When I first beheld the title of this TV series, my heart soared: Finally, an anime version of Benson! Obviously, that isn’t the case, as Black Butler is based on a popular shonen manga rather than a hoary old sitcom starring Robert Gillaume. I also need to applaud the title’s brevity, because it makes absolutely no bones about its subject matter—even calling it EVIL JEEVES wouldn’t have made it any simpler. But unlike P.G. Wodehouse’s famed character, the titular hero of Black Butler is an actual, bona-fide butler. Jeeves was more of a valet to his employer, Bertie Wootsen, but Black Butler‘s Sebastian Michaelis does the full range of butling—he supervises the other servants, scrutinizes the entire property carefully, and even dresses his master, a minor (and extremely young) Earl of the Edwardian era named Ciel Phantomhive.
Yeah, the kid’s name is faintly ridiculous. You’re going to have to suspend your disbelief for that one, and you may need a crane. Young Master Phantomhive manages a successful toy trading business in the stead of his deceased parents, but his days aren’t filled with price fluctuation reports, shipping news, and lading arrangements. He’s also a sort of personal attache to the English royal family, dispatched whenever supernatural problems rear their head. For a scrawny tween, Ciel can be surprisingly imposing, and his eyepatch, which adorns his right eye, seems to be designed to conceal and contain something horrible and scary rather than cover up a nonfunctional eye. That’s not even getting into Sebastian’s other role in the Phantomhive family: when things get weird, he’s basically Ciel’s demonic attack dog.
Black Butler’s opening moments imply that Ciel has made a deal with the devil, an idea only further highlighted by Sebastian’s incredibly obvious evil aura. I’ve seen the word “Faustian” utilized to describe Black Butler, but if you ask me, it leans closer to Clive Barker than Christopher Marlowe—not only is there a significant dose of implied manly romance, if you get my drift, Black Butler’s got a weird humorous edge to it. Ciel’s a tough kid, but he gets in over his head on a regular basis, and when that happens Sebastian leaps into action, either directly or indirectly defusing the situation with alarming ease and darkly comic disdain for what he sees as simple, dull work. Ciel and Sebastian are augmented by the household’s other servants—cook Baldroy, gardener Finny, maid Mey-rin, and Tanaka, the family’s semi-retired and nearly silent elderly master butler.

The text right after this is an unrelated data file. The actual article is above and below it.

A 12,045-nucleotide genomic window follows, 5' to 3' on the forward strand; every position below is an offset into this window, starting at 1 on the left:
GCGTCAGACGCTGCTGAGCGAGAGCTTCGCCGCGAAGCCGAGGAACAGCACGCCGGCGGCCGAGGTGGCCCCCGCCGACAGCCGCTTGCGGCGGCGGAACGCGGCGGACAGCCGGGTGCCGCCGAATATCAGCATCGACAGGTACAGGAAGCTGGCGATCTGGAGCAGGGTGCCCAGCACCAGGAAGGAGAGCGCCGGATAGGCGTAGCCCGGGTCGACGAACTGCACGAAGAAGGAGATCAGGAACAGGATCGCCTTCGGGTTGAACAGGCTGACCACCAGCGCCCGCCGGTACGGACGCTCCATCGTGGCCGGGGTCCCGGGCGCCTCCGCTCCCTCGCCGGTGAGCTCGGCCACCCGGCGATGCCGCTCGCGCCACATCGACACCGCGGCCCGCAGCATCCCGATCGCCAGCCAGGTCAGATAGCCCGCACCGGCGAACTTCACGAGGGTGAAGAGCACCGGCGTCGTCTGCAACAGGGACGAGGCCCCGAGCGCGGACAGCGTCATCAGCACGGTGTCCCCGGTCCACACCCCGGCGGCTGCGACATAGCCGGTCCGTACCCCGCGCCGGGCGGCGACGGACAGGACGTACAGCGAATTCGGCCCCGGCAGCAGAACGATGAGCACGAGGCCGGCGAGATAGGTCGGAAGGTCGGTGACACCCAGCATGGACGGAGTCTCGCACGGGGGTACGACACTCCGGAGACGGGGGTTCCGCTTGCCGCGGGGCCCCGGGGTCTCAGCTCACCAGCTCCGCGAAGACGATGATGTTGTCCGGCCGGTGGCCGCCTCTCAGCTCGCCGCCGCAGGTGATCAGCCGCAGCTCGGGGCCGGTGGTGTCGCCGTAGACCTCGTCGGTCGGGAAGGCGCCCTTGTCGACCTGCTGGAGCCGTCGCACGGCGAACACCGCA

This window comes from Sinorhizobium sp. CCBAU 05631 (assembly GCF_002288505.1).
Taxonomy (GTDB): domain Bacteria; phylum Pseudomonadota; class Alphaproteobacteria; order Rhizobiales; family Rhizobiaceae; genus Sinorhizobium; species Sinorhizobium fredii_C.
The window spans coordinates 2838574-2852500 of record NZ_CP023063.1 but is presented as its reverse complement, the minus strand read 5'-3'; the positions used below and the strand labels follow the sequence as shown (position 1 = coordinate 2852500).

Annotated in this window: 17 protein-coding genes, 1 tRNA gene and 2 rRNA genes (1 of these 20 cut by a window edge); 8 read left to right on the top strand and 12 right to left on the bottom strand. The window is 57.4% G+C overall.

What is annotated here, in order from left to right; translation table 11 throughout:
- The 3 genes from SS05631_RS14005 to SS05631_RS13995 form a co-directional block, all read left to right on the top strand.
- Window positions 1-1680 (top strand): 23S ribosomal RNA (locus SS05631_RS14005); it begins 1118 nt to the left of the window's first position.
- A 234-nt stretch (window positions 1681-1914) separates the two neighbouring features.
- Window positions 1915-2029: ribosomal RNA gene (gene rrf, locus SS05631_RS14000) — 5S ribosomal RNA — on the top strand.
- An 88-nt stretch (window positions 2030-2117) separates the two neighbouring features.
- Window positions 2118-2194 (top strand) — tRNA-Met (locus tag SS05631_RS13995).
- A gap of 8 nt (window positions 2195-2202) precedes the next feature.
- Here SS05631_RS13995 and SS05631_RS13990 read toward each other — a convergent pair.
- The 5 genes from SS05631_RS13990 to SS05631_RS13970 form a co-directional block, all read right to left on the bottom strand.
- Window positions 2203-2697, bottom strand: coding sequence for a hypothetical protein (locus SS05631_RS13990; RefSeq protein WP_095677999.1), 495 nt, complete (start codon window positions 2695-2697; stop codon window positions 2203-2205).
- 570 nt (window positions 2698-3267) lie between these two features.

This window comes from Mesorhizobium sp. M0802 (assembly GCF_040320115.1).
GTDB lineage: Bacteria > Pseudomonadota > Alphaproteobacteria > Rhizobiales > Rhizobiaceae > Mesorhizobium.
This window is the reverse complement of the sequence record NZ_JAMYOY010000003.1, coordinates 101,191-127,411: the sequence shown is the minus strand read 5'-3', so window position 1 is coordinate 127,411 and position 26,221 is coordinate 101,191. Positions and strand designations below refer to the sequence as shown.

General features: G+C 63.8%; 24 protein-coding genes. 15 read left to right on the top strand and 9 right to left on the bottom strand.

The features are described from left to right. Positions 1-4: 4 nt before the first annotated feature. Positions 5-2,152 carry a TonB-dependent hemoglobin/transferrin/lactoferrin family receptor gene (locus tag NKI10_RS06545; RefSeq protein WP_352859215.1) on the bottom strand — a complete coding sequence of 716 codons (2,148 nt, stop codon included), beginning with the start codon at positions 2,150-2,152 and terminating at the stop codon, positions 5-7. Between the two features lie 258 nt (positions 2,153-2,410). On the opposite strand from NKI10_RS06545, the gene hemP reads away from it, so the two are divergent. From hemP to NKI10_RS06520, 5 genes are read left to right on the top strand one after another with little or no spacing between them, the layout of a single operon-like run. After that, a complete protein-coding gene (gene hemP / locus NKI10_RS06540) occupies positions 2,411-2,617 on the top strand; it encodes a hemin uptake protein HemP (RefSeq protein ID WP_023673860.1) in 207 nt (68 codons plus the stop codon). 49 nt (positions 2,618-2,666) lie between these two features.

One thing that strikes me as very interesting about Black Butler is that it’s targeted and marketed as a shonen series, putting it into the same group as beloved classics like One Piece, Hajime no Ippo, and Fist of the North Star. But I don’t think Black Butler is really meant for young men, but rather for their girlfriends. One might accuse me of just looking at Sebastian’s fine clothing, haughty demeanor, and bedroom eyes and jumping to conclusions, but the fact is that just one month ago, I found myself in a focus panel at the New York Anime Festival for Black Butler’s English release, which drops in January—and I was utterly, absolutely, and entirely surrounded by teenage girls. Almost to a woman, they were prior fans of the manga and anime, which has actually been available in Japan for some time, but they really, really wanted details on the English version.
Yeah, about that English version? To boil it down to two words: not bad. It’s extremely tricky business, using a US-based cast to dub something so obviously set in turn of the 20th-century London. The standard-bearer for this sort of dub is Hellsing. In that series, producer Jonathan Klein sensibly utilized LA-based British actors, notably Dundee, Scotland’s own Steven Brand as Father Alexander Anderson. But Funimation, based as they are in Texas, don’t have that luxury, and the resulting dub features a series of British accents faked with a broad range of ability. Leads Brina Palencia (Ciel) and J. Michael Tatum (Sebastian) are the obvious standouts, and acquit themselves well, but the supporting cast are a bit less adroit and often slip into Dick van Dyke from Mary Poppins territory—my favorite of the secondary cast has got to be Monica Rial, who does her best Eliza Doolittle impression as Mey-rin, the stereotypical meganekko (glasses wearing) maid, who grows flustered and barely coherent at any contact with Sebastian.
More than anything else, what intrigues me about Black Butler is just how odd it is. It’s Edwardian-era fare, but it doesn’t take the easy way out and get all steampunk. It is fairly action packed, with car chases, kidnappings, and gunfights emerging within its first two episodes. It isn’t altogether too obvious about its supernatural trappings (it’s not like they named the main kid “Crowley”), but it does have an air of weirdness and dread that evokes both Marlowe’s Faustus and H.P. Lovecraft’s classic horror tales. Mixed in with that is Ciel and Sebastian’s humorously unequal relationship, and the show’s occasional but often-potent doses of comedy—Sebastian’s behavior in particular left me thinking of him as Hellsing’s Alucard crossed with Mr. Belvedere. Black Butler is no blockbuster, but it’s an intriguing curiosity that will have you sending your servants scurrying for more.
Available: January 11, 2011
©Yana Toboso/SQUARE ENIX, Kuroshitsuji Project, MBS.